Dr. Pranav R Tulle, Dr. Banashree S. Sankeshwari, Dr. Raghavendra V. Adaki, Dr. Dayanand A. Huddar
Professor and Head of Department,
Department of Prosthodontics, Crown & Bridge.,
Bharati Vidyapeeth Dental College and Hospital, Sangli, Maharashtra, India.
Introduction: Soft denture liners are commonly used in removable prostheses to prevent damage to the underlying mucosa, but they have the ability to absorb water which may lead to fungal infections in the oral cavity. Several denture cleansers including natural essential oils have been previously used as denture cleansers but there is minimal literature regarding the use of Cymbopogon nardus essential oil and its effect on the properties of soft liners. Cymbopogon nardus has been used as an antifungal agent but its use in dentistry is not noted so there is a need to evaluate its effect on soft liners.
Aim: To evaluate the effect of distilled water, denture cleanser and Cymbopogon nardus on water sorption and solubility of acrylic based soft liner at different time intervals.
Materials and methodology: A stainless steel mold of 50 mm x 0.5 mm was used to create specimens of standard dimensions. A total of 45 specimens of acrylic based soft liner were prepared and divided into 3 groups of 15 specimens each. All specimens of group A were immersed in distilled water, whereas those in group B and C were immersed in denture cleansing solution and citronella oil, respectively. Five samples from each group were checked for water sorption and solubility at 1, 4 and 6 weeks, respectively.
Results: The water sorption for all the groups was more at 1 week. The amount of solubility at 1 week was less as compared to the water sorption, so the weight remained more than the initial weight. The water sorption for all the groups was more which caused an increase from the initial weight at 4 weeks whereas the solubility was also more, so the weight reduced from the initial weight. The water sorption was more which caused an increase from the initial weight at 6 weeks for Groups A and B whereas the sorption was less for Group C when compared to 4 weeks. The solubility was also more, so the weight reduced than the initial weight for groups A and B, but for Group C the solubility was much lesser when compared to 4 weeks.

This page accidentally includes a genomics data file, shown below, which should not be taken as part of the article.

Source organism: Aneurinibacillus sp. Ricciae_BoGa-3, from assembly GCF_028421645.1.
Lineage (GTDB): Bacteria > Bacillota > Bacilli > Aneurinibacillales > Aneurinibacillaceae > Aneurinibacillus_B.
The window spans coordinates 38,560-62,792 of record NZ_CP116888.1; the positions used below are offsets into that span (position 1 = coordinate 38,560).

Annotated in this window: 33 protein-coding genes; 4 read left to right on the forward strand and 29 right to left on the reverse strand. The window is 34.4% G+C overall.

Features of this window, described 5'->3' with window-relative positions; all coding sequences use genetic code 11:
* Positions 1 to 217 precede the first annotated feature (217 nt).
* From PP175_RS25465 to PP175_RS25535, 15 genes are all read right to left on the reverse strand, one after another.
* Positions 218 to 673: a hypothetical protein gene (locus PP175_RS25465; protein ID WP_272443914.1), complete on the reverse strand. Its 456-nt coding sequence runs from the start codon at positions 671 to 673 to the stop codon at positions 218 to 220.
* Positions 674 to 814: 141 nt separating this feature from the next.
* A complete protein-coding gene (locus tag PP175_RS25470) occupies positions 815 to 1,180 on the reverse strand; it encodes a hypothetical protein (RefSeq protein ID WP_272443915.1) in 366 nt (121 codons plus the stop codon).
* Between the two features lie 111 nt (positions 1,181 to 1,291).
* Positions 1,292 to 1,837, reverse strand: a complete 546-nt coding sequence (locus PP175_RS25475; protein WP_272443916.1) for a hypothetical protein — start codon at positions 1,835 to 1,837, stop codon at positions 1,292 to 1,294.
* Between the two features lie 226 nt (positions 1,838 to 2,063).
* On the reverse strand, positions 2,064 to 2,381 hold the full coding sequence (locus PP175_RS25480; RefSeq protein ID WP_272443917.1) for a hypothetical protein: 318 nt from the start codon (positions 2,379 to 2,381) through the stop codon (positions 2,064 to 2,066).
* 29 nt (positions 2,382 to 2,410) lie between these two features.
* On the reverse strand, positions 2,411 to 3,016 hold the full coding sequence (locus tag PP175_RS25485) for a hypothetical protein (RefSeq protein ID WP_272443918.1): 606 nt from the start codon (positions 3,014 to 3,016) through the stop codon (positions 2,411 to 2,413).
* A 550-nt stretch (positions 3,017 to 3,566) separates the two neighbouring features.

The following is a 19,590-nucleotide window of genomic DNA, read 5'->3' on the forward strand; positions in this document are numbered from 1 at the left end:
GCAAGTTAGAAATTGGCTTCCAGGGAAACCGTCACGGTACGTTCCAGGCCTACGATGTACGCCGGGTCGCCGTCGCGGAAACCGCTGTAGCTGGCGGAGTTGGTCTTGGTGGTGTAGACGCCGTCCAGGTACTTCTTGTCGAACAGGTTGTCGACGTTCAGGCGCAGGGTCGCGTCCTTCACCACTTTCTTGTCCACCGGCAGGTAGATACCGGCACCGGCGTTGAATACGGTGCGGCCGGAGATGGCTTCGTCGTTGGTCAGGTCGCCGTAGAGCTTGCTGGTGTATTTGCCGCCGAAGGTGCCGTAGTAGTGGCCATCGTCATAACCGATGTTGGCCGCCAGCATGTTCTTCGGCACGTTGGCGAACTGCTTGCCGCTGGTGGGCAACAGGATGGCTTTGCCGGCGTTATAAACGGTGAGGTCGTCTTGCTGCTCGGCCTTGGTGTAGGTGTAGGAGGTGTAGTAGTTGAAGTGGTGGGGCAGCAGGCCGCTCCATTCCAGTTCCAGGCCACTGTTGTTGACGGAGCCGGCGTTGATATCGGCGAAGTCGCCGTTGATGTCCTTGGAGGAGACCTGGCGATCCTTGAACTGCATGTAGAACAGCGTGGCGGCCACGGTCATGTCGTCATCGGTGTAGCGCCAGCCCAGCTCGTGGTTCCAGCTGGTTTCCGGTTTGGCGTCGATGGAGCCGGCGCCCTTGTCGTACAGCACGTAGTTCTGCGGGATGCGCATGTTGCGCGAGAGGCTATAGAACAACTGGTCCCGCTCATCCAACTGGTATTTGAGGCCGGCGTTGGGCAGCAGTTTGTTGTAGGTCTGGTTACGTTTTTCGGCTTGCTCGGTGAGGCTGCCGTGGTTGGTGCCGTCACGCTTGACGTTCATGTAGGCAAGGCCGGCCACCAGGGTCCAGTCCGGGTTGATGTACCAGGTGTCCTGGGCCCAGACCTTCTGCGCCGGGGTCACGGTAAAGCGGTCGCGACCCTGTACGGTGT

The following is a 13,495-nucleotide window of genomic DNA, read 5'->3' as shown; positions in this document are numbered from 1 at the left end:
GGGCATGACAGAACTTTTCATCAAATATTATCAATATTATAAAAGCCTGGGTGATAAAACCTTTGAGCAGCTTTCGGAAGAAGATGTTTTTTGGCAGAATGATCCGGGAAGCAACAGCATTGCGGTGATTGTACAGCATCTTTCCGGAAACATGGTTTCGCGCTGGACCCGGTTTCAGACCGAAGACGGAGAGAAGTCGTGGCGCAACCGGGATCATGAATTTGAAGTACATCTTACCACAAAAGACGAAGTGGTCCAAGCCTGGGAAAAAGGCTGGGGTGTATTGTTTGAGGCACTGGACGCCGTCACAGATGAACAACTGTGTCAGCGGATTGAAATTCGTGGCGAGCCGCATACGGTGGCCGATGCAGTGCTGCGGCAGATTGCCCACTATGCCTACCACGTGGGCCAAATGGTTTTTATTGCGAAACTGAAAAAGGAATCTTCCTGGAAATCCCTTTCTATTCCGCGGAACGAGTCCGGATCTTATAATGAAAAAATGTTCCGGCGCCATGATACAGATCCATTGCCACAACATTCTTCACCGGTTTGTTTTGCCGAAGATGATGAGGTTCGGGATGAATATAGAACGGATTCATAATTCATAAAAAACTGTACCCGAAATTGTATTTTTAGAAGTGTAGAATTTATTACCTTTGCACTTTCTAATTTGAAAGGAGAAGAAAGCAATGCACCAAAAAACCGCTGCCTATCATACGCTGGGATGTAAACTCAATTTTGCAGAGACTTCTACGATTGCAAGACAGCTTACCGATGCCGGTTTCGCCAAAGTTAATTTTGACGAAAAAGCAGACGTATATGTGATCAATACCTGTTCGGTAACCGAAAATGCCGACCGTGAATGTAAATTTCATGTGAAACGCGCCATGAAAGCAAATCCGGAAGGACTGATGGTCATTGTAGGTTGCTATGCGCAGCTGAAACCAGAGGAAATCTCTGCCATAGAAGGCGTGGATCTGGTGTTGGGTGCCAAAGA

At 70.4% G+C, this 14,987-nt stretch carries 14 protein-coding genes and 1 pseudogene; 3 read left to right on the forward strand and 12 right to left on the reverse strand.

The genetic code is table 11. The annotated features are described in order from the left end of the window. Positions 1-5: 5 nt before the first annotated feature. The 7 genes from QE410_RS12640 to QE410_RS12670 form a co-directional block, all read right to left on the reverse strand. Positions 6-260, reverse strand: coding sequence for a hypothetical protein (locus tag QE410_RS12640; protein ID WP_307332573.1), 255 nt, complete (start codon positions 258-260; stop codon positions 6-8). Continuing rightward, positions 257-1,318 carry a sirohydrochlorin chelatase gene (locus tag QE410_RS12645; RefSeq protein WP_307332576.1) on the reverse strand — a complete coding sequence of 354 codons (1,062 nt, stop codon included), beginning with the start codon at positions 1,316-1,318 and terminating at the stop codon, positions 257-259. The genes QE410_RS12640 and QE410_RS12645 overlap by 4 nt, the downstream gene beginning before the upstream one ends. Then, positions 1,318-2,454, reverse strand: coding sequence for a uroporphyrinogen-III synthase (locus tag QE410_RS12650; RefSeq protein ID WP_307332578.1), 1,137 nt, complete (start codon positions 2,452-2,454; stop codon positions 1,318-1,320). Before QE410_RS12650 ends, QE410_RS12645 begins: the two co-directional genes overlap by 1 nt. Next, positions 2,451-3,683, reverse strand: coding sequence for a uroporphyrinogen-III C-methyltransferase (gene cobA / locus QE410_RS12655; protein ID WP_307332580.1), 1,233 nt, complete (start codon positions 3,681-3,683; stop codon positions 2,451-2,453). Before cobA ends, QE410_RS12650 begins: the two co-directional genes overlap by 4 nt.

Conclusion: Water sorption was highest in Group C at 1 and 4 weeks whereas it was highest in Group B at 6 weeks. The solubility was highest in Group B at 1 and 6 weeks whereas it was highest in Group C at 4 weeks.
Keywords: Soft liner, Citronella oil, Essential oil, Water sorption, Solubility
Citations: Tulle P, Sankeshwari B, Adaki R, Huddar D. Evaluation of Effect of Distilled Water, Denture Cleanser and Cymbopogon Nardus on Water Sorption and Solubility of Acrylic Based Soft Liner At Different Time Intervals. J Prosthodont Dent Mater 2021;2(1): 49-57.
Removable complete denture prosthodontics includes replacing patient’s missing teeth and soft tissue with hard acrylic dentures.1 In cases of extremely resorbed and knife edge ridges, there is decrease in thickness of overlying mucosa due to which its shock-absorbing effect is diminished and masticatory impact forces are directly transmitted to the underlying tissue. As a result, the mucosa is traumatized. Hence, it is necessary to reline the intaglio surface of the denture base with a soft material similar to the mucosa in order to compensate for the lost thickness and viscoelastic behavior of mucosa.
Soft denture lining materials provide a cushioning effect for maintaining the health of abused, traumatized, swollen and deformed mucosa through absorption and equal redistribution of stresses over the entire area covered by denture, thus eliminating the distortion of oral mucosa.1 Acrylic-based soft liners are available in a powder/liquid form– the powder consisting of a higher methacrylate polymer and liquid consisting of higher methacrylate monomer along with phthalate plasticizer.
The soft denture liners are immersed in saliva inside the oral cavity or they may be stored and/or exposed to water/aqueous cleansing solutions when not in use. During immersion, water and saliva are absorbed and plasticizer and other water-soluble components are leached out. Due to this, water sorption and solubility problems are most often encountered.1,3-8